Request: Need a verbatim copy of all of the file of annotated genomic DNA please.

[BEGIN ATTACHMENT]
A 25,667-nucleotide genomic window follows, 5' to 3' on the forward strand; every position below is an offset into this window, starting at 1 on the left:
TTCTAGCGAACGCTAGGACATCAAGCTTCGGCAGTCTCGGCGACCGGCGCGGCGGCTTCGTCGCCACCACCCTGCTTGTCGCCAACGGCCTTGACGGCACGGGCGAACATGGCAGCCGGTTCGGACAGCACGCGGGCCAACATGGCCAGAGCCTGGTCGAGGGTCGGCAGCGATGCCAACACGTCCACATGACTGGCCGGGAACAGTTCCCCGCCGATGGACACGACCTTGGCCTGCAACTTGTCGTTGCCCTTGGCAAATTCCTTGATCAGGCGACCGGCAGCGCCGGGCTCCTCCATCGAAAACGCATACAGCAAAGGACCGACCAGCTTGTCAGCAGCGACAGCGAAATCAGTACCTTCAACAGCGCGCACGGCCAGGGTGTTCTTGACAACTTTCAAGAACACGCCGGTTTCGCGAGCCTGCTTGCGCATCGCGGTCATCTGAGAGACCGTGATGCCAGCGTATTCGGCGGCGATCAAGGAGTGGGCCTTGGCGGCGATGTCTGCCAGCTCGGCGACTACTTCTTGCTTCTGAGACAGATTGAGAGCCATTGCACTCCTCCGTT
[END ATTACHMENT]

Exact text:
A 25,667-nucleotide genomic window follows, 5' to 3' on the forward strand; every position below is an offset into this window, starting at 1 on the left:
TTCTAGCGAACGCTAGGACATCAAGCTTCGGCAGTCTCGGCGACCGGCGCGGCGGCTTCGTCGCCACCACCCTGCTTGTCGCCAACGGCCTTGACGGCACGGGCGAACATGGCAGCCGGTTCGGACAGCACGCGGGCCAACATGGCCAGAGCCTGGTCGAGGGTCGGCAGCGATGCCAACACGTCCACATGACTGGCCGGGAACAGTTCCCCGCCGATGGACACGACCTTGGCCTGCAACTTGTCGTTGCCCTTGGCAAATTCCTTGATCAGGCGACCGGCAGCGCCGGGCTCCTCCATCGAAAACGCATACAGCAAAGGACCGACCAGCTTGTCAGCAGCGACAGCGAAATCAGTACCTTCAACAGCGCGCACGGCCAGGGTGTTCTTGACAACTTTCAAGAACACGCCGGTTTCGCGAGCCTGCTTGCGCATCGCGGTCATCTGAGAGACCGTGATGCCAGCGTATTCGGCGGCGATCAAGGAGTGGGCCTTGGCGGCGATGTCTGCCAGCTCGGCGACTACTTCTTGCTTCTGAGACAGATTGAGAGCCATTGCACTCCTCCGTT